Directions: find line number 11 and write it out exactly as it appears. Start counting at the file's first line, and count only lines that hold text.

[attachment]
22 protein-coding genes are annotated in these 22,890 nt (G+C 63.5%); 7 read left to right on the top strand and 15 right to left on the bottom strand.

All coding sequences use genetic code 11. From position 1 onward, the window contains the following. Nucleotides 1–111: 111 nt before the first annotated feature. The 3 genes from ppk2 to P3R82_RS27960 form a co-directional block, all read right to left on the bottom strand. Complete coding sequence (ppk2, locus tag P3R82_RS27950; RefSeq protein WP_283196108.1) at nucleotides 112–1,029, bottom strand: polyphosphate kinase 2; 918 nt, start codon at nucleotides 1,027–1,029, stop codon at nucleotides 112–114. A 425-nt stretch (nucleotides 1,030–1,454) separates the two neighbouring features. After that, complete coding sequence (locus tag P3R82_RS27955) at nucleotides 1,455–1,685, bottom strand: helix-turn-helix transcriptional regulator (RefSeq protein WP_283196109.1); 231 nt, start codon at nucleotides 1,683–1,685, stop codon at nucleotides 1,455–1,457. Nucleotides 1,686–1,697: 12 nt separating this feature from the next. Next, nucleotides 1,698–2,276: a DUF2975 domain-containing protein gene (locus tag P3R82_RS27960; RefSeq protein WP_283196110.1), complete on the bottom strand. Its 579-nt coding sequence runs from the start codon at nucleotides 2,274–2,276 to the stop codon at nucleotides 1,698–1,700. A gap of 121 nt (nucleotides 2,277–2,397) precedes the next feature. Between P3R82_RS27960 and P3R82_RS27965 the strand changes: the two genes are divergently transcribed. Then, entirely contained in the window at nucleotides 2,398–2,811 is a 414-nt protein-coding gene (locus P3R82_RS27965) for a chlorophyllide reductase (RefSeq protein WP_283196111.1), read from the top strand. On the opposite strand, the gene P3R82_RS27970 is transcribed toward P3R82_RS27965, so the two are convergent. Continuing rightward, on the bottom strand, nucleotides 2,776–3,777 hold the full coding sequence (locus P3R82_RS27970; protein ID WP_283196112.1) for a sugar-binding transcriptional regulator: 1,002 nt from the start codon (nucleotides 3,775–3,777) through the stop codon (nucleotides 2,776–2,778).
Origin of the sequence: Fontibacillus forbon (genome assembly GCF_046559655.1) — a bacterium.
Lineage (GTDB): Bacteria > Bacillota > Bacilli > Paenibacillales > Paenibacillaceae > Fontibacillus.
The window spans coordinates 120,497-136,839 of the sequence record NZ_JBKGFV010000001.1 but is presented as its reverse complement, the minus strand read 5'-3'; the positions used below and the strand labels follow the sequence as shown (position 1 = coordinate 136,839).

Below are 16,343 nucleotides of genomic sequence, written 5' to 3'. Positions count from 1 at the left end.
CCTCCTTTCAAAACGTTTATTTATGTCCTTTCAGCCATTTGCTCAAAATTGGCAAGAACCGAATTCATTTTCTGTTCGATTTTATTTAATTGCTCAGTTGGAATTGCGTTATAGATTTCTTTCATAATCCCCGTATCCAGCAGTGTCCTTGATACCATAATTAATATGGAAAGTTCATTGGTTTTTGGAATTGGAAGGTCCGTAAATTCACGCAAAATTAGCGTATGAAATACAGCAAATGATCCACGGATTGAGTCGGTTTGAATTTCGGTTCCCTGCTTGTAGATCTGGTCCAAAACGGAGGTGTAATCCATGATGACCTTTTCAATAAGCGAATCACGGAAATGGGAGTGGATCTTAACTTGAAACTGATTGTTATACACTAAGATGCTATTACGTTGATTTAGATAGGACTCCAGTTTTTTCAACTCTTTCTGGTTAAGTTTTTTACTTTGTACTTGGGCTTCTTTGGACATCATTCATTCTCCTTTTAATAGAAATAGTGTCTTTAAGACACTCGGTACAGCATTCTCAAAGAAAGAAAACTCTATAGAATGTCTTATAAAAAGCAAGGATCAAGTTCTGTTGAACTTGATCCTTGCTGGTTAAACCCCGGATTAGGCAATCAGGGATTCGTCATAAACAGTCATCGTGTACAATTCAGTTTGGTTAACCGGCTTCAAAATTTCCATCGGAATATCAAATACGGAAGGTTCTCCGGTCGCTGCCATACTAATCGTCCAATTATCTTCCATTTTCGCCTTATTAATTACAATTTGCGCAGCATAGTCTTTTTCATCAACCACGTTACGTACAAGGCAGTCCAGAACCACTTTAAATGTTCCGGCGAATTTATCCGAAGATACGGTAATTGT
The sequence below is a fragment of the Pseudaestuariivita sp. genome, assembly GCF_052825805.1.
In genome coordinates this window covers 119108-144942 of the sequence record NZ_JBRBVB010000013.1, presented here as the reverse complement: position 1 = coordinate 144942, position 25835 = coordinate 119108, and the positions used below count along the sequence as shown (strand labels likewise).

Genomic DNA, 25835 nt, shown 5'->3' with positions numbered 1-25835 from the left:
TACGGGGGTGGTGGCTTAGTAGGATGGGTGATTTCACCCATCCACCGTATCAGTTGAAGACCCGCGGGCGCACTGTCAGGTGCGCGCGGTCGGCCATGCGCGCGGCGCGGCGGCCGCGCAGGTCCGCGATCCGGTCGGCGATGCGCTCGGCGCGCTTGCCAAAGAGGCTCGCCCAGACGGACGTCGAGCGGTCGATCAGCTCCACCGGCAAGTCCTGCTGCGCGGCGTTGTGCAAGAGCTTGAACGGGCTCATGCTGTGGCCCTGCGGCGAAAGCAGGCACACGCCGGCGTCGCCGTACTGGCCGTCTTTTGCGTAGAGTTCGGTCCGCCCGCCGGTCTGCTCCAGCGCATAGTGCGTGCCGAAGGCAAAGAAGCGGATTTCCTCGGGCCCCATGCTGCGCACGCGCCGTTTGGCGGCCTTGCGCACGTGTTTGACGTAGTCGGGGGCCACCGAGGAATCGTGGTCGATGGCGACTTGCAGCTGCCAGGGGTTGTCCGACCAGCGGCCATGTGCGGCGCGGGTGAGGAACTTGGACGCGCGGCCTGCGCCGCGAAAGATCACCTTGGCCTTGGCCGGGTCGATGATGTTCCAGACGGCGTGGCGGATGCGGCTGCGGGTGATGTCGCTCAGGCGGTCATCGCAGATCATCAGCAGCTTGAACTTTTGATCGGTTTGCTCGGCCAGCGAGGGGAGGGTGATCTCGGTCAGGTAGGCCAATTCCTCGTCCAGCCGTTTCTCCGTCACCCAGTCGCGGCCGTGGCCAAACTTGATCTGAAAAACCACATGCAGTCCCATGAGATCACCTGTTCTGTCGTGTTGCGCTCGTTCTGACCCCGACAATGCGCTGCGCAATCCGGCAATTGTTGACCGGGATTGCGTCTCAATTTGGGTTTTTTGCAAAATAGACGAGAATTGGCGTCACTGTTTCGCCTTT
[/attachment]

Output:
TACGGGGGTGGTGGCTTAGTAGGATGGGTGATTTCACCCATCCACCGTATCAGTTGAAGACCCGCGGGCGCACTGTCAGGTGCGCGCGGTCGGCCATGCGCGCGGCGCGGCGGCCGCGCAGGTCCGCGATCCGGTCGGCGATGCGCTCGGCGCGCTTGCCAAAGAGGCTCGCCCAGACGGACGTCGAGCGGTCGATCAGCTCCACCGGCAAGTCCTGCTGCGCGGCGTTGTGCAAGAGCTTGAACGGGCTCATGCTGTGGCCCTGCGGCGAAAGCAGGCACACGCCGGCGTCGCCGTACTGGCCGTCTTTTGCGTAGAGTTCGGTCCGCCCGCCGGTCTGCTCCAGCGCATAGTGCGTGCCGAAGGCAAAGAAGCGGATTTCCTCGGGCCCCATGCTGCGCACGCGCCGTTTGGCGGCCTTGCGCACGTGTTTGACGTAGTCGGGGGCCACCGAGGAATCGTGGTCGATGGCGACTTGCAGCTGCCAGGGGTTGTCCGACCAGCGGCCATGTGCGGCGCGGGTGAGGAACTTGGACGCGCGGCCTGCGCCGCGAAAGATCACCTTGGCCTTGGCCGGGTCGATGATGTTCCAGACGGCGTGGCGGATGCGGCTGCGGGTGATGTCGCTCAGGCGGTCATCGCAGATCATCAGCAGCTTGAACTTTTGATCGGTTTGCTCGGCCAGCGAGGGGAGGGTGATCTCGGTCAGGTAGGCCAATTCCTCGTCCAGCCGTTTCTCCGTCACCCAGTCGCGGCCGTGGCCAAACTTGATCTGAAAAACCACATGCAGTCCCATGAGATCACCTGTTCTGTCGTGTTGCGCTCGTTCTGACCCCGACAATGCGCTGCGCAATCCGGCAATTGTTGACCGGGATTGCGTCTCAATTTGGGTTTTTTGCAAAATAGACGAGAATTGGCGTCACTGTTTCGCCTTT